Note: Coach Steve Carroll was the editor of Let’s Play Hockey newspaper when the Minnesota Wild started playing in 2000. Here was at the X on the historic opening night and reflects on some of his memories from the early days of covering the organization.
It seemed like it took forever for the NHL to return to Minnesota after the North Stars bolted from Bloomington in 1993.
Actually, it was only four long years before the league announced that a new NHL franchise would be located in the State of Hockey. The yet to be named club would call St. Paul its home.
A few months later, the team name was unveiled with great fanfare and the Minnesota Wild were born.
For the next couple of years, the organization worked hard at building community support and getting hockey fans ready for the return of pro puck.
And they were excited when it came time to welcome the NHL back. The Wild’s first regular season home game was Oct. 11, 2020 against Philadelphia. The game was played in the sparkling new, state of the art arena, known at the Xcel Energy Center. It was built on the site of the former St. Paul Civic Center.
More than 18,000 fans, many dressed in Wild jerseys, were on hand for the historic contest. As the managing editor of Let’s Play Hockey newspaper, I was among the large contingent of local, state and national media assigned to cover the game.
Before the puck dropped, I wandered the spacious concourses of the new facility. So much Minnesota hockey history and memorabilia to see. Included in that impressive display were replica jerseys from high school hockey teams across the state. A nice salute to an important part of our hockey culture.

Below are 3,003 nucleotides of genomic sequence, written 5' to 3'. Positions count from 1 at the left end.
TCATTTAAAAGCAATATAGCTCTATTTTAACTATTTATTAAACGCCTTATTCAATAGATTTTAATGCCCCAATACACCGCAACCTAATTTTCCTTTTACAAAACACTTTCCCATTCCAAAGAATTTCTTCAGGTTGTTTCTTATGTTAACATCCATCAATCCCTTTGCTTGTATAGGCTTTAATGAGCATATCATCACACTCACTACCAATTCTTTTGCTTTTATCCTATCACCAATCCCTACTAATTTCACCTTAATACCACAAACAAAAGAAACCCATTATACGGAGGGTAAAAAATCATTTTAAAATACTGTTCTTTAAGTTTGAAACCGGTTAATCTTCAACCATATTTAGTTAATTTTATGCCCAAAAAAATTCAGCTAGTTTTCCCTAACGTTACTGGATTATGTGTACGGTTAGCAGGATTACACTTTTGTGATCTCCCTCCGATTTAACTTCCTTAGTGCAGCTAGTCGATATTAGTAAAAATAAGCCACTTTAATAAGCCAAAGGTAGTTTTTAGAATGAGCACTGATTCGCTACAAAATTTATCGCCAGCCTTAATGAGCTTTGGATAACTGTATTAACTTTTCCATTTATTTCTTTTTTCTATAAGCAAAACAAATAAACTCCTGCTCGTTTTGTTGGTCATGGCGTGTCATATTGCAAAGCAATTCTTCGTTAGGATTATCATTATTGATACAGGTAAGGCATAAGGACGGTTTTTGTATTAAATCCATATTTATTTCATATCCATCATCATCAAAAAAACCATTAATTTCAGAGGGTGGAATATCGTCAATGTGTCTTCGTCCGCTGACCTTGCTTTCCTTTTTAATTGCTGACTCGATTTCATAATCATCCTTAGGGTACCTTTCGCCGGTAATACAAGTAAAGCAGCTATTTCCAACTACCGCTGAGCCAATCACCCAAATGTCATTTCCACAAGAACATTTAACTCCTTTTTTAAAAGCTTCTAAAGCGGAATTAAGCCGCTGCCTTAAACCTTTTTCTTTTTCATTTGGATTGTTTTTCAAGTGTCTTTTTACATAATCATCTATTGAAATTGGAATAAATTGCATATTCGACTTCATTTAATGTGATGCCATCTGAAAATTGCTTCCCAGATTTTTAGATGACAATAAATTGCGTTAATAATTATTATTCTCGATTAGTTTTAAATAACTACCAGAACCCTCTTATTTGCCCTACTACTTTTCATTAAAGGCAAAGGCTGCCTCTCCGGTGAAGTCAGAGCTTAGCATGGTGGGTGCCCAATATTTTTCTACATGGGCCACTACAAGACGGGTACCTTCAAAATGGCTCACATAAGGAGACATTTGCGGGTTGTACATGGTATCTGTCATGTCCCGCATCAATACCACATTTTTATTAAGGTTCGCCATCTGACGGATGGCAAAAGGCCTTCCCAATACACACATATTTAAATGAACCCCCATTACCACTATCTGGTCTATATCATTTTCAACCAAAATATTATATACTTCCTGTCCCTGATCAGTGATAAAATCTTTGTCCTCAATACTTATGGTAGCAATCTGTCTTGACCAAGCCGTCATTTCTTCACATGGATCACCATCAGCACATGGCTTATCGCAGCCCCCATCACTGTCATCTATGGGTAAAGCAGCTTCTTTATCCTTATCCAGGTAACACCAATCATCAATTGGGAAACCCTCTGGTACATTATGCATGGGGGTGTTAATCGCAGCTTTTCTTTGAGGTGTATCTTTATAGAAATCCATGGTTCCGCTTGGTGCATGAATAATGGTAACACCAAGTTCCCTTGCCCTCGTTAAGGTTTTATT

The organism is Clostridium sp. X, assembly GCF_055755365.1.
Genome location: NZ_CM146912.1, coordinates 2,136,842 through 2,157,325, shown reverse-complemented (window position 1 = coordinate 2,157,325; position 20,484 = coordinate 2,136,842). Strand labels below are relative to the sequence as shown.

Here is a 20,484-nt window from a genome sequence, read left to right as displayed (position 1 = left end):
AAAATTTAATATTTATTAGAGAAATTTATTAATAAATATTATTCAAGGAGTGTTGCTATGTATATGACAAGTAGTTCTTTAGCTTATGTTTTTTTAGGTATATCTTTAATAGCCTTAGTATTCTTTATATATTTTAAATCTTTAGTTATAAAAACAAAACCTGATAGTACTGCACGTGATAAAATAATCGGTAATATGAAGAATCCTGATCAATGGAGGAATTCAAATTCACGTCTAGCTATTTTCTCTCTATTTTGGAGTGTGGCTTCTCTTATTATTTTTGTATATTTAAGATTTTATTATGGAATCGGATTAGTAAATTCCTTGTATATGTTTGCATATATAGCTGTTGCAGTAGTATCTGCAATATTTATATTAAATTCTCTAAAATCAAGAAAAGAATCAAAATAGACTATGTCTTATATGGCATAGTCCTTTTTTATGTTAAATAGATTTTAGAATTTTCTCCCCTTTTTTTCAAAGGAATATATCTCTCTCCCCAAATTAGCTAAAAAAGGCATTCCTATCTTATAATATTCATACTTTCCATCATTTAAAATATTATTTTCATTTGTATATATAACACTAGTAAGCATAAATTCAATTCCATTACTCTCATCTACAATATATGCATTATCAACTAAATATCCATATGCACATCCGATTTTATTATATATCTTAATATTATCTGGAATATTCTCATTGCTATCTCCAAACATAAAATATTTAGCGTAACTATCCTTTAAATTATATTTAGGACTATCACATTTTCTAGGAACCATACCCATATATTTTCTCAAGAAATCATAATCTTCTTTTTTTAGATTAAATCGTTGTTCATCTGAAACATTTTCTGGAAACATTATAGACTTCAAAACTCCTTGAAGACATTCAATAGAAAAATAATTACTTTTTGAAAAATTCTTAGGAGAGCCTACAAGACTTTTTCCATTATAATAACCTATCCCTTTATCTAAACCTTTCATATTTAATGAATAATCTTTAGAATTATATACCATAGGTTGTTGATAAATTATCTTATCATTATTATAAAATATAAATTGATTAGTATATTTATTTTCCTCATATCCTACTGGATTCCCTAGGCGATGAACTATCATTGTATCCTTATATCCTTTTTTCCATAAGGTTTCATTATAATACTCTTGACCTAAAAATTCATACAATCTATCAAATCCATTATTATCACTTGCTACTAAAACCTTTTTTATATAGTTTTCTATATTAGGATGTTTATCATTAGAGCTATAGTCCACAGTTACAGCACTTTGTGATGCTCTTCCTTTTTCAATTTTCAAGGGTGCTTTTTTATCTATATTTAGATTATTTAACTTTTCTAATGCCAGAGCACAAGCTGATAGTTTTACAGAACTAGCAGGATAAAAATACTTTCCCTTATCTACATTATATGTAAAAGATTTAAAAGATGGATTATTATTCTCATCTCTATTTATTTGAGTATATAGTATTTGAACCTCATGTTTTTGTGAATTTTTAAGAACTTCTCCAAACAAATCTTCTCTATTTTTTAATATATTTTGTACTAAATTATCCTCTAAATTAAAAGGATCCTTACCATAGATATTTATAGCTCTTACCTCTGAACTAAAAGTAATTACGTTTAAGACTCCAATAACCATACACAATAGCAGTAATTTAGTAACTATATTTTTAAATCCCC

As game time approached, I made my way to the Al Shaver Press Box, appropriately named after the long-time, legendary announcer for the North Stars. My assigned seat was a long way from the ice, but the large center ice video board and multiple TV’s nearby made it easy to follow the action.
The Wild skated to a 3-3 tie in home opener, with easily the highlight of the game coming from Richfield, Minnesota star Darby Hendrickson. He electrified the crowd late in the first period when he scored the first goal at the X in team history.
It was fun to interview Hendrickson and other members of the team after the game. They were all so excited about being part of Minnesota hockey history.
But as the inaugural season rolled on, wins were hard to come by for the new kids on the block. The team finished that first season with a record of 25-39-13-5. The 68 points they earned are second fewest in team history.
During that 2000-2001 season, local hockey fans also quickly became familiar the neutral zone trap, a defensive style of play made famous Jacques Lemaire, the Wild’s first coach. It meant for many low scoring games, with limited number of shots on goal by both teams.
While the system was designed to increase a team’s chances of winning, it made it particularly difficult to select the three stars after each home game, which was what I was often assigned to help with.
How do you pick three stars in a 2-1 game, where each team had fewer than 20 shots on goal? Did the goal scorers always get recognized? No, that didn’t happen.
What I learned to do was consider all the players for the three-star recognition, looking for the little things or intangibles they did during a game, in addition to the obvious goal scorers and stand-out netminders.
While I no longer cover the team, it’s been interesting to observe the strategies of the GM’s, styles of the coaches, and skills of the players through the years.
It’s been a roller coaster ride for sure, with some Wild teams doing better than others in their 10 playoff appearances. Wild faithful are ready for the organization to be a regular and legitimate Stanley Cup contender.
As the puck drops on the team’s 20th season, I’ll be watching on a nearby TV. Much like did in the early days.
It’s great to have NHL hockey back in Minnesota.